3 top investing executives lay out the biggest risks to markets heading into a volatile election season — and share their best recommendations for navigating what happens next
- Three top investing executives from Wells Fargo, Natixis, and BNP Paribas recently laid out various market risks going into the election season.
- They shared their best investment ideas including sectors, geographies, and styles as the market takes it turns amid elevated volatility.
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Depending on who you ask, the stock market is either drifting higher or heading towards a precipitous freefall over the next few months.
While markets are hard to predict, investors are almost certainly facing elevated volatility between now and the November US presidential elections, according to three top investing executives.
"If you remember a year ago, the VIX was below 10," said Kirk Hartman, global chief investment officer for Wells Fargo Asset Management, which manages $578 billion in assets. "So, I would argue that it's actually a little bit of rough waters here with the VIX being at 25 and having spikes."
Hartman was referring to the CBOE SPX Volatility Index (VIX), the so-called Wall Street fear gauge which measures the expected future volatility within the US equity market.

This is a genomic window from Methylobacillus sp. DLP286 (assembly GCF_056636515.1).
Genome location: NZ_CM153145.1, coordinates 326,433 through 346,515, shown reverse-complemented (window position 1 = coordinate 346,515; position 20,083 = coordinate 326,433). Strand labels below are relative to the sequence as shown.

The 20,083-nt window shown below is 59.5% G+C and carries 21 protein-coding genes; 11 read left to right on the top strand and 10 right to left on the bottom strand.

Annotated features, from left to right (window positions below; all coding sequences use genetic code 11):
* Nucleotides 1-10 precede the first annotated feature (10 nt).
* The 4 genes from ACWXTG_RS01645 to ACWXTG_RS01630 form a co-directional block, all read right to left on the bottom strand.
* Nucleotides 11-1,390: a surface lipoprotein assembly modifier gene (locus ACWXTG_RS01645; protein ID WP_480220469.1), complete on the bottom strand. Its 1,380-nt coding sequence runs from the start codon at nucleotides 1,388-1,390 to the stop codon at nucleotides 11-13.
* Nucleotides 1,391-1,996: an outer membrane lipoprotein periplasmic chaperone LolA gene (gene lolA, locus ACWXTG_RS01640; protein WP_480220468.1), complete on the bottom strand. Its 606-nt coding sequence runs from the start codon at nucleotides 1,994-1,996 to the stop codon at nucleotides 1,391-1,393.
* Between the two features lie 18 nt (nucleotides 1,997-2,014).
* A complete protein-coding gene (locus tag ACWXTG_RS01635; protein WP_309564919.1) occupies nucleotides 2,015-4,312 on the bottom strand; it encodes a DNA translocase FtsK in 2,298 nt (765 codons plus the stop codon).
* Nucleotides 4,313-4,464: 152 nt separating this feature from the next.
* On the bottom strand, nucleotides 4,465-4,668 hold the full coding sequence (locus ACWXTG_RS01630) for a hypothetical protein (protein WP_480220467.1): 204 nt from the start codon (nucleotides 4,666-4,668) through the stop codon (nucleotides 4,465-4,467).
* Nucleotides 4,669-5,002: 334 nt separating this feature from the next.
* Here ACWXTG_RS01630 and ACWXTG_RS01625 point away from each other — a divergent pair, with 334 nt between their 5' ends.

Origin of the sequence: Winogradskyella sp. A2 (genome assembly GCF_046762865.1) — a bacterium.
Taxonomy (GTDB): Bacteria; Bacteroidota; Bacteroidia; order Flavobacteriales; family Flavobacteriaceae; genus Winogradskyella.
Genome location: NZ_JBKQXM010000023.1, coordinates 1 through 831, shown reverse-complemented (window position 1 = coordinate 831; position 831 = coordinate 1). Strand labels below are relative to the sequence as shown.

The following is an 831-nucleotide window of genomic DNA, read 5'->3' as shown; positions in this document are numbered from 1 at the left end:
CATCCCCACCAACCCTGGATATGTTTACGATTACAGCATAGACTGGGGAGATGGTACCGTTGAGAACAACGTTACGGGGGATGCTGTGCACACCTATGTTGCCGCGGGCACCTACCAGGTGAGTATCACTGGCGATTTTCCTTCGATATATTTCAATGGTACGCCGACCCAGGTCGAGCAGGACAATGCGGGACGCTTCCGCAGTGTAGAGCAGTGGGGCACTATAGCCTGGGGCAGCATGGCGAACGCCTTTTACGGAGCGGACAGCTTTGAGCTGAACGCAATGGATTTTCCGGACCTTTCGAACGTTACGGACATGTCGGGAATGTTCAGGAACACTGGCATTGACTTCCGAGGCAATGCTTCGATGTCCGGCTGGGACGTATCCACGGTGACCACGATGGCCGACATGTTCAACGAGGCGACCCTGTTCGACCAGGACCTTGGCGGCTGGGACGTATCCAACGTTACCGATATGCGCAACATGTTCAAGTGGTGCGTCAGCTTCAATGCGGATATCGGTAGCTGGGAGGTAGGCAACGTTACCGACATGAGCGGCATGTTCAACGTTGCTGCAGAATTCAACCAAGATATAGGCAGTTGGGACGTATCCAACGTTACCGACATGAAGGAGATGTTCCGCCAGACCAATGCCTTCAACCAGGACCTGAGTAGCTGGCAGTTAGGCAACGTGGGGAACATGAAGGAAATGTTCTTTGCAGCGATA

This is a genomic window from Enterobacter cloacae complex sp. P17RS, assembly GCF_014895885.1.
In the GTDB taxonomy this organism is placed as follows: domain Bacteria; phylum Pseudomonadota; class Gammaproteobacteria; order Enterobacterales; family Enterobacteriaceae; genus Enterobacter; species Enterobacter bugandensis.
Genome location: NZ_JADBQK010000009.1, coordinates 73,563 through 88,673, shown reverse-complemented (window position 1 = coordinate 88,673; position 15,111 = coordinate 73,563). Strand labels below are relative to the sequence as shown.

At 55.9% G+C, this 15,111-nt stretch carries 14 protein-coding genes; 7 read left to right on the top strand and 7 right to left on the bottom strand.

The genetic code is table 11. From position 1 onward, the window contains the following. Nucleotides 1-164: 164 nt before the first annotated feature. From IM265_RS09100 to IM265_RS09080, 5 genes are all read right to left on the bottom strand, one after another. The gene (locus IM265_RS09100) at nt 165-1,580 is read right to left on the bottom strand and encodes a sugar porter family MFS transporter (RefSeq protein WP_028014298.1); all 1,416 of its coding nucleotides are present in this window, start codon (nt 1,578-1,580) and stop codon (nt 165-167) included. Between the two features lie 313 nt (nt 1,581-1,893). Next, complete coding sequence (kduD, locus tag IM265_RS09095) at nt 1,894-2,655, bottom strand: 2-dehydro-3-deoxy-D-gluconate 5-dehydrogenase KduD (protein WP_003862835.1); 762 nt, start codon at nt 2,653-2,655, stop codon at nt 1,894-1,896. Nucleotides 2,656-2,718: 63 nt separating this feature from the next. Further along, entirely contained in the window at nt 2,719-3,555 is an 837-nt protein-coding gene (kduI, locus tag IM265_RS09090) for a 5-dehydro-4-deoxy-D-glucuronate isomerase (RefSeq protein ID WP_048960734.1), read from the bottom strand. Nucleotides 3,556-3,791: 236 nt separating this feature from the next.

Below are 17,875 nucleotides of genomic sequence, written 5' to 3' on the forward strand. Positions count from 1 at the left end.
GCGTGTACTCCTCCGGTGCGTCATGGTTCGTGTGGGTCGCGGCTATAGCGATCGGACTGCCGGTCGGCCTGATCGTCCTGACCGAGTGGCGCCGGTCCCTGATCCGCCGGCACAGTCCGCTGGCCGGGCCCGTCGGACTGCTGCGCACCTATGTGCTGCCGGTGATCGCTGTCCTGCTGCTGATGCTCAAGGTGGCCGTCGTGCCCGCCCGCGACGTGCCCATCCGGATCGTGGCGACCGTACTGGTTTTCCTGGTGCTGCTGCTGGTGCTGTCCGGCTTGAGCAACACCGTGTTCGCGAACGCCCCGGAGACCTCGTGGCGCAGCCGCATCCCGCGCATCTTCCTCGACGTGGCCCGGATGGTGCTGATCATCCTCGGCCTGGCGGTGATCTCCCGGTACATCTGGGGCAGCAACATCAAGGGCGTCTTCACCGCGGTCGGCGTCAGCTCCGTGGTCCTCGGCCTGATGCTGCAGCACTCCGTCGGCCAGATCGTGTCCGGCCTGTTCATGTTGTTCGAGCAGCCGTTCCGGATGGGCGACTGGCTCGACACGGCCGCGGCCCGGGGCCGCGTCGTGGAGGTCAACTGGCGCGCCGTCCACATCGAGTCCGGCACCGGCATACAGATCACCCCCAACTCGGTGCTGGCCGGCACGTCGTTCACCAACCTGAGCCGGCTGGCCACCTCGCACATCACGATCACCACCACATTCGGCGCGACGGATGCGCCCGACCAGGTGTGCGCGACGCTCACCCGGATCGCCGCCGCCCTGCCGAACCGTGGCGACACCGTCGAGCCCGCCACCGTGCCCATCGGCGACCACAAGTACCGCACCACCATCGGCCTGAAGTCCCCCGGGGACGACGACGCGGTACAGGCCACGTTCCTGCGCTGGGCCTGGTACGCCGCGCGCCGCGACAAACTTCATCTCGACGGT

And the biggest source of the heightened volatility? US presidential elections.
"We think the two biggest impacts we can have for US equities from the election come from potential policy around tax," said Greg Boutle, head of US equity and derivative strategy at BNP Paribas in a Wednesday media call.
A Biden administration could look to enact a partial rollback of the Tax Cuts and Jobs Act of 2017 and potentially hike the capital gains tax, according to Boutle.
"I think both of those things could have a disproportionately negative impact on US equities relative to the economy," he said, adding they "could have a disproportionately negative impact on some of those growth stocks that have so far done the bulk of the heavy lifting in the rally."
In addition to the uncertainty surrounding the US election outcomes, Esty Dwek, head of global market strategy at $1 trillion Natixis Investment Managers, is factoring in risks including simmering US-China trade tensions, Congress' failure to pass additional stimulus packages, and a second wave of COVID-19 cases that shut down the economy again.
Navigating choppy waters
Faced with such market risks, the three investing executives have each offered their own recommendations for investors to navigate through choppy waters.
Wells Fargo's Hartman is watching the industrials sector to gauge if the economic recovery is taking place. The iShares US Industrials exchange-traded fund tracks an index of companies in the sector.
"Everybody thinks growth is only mega tech, but there are actually a lot of good, solid industrial companies in the area of robotics and others," he said. "I think the tech stocks have had a heck of a run, so I would be looking more at the industrials and the value sectors."
He is also positive on the energy and materials sectors making a comeback. Investors can execute on his view via the iShares US Energy ETF and Materials Select Sector SPDR Fund.